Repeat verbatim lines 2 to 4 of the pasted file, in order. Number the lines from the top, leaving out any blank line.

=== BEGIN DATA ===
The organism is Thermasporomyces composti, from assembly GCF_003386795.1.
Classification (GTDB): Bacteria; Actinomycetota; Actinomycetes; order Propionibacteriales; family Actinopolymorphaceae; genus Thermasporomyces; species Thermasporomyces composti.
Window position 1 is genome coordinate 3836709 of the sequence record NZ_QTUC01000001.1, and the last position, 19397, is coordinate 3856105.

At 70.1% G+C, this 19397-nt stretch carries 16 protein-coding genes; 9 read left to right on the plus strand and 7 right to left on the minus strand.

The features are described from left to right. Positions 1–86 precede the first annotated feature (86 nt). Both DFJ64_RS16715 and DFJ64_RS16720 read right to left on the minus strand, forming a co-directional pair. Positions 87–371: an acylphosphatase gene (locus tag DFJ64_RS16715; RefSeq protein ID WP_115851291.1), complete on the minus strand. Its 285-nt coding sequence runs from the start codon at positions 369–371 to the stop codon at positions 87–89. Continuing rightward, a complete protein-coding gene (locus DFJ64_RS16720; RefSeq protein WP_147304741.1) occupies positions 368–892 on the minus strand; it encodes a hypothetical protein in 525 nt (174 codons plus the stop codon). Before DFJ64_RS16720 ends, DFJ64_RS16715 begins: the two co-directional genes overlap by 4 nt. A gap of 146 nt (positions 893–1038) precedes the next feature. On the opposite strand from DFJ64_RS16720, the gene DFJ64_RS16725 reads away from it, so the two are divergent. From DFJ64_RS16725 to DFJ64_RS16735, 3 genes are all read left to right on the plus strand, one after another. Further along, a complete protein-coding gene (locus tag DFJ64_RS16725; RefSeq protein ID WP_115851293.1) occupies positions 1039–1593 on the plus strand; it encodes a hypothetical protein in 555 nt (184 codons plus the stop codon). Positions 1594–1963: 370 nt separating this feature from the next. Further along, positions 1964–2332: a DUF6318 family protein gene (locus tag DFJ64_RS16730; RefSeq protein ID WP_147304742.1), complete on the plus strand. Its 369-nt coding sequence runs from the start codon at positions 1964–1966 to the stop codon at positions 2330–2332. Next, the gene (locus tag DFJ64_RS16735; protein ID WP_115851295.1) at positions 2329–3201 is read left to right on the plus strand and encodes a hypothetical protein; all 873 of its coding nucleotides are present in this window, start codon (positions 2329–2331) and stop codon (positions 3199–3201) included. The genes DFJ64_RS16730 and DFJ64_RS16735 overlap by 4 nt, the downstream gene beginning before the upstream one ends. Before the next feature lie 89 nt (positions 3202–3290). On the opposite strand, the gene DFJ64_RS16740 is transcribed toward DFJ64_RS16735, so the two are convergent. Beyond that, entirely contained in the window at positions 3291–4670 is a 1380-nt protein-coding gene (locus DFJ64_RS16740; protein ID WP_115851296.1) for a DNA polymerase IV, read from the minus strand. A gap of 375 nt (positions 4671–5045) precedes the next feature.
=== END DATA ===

Classification (GTDB): Bacteria; Actinomycetota; Actinomycetes; order Propionibacteriales; family Actinopolymorphaceae; genus Thermasporomyces; species Thermasporomyces composti.
Window position 1 is genome coordinate 3836709 of the sequence record NZ_QTUC01000001.1, and the last position, 19397, is coordinate 3856105.

At 70.1% G+C, this 19397-nt stretch carries 16 protein-coding genes; 9 read left to right on the plus strand and 7 right to left on the minus strand.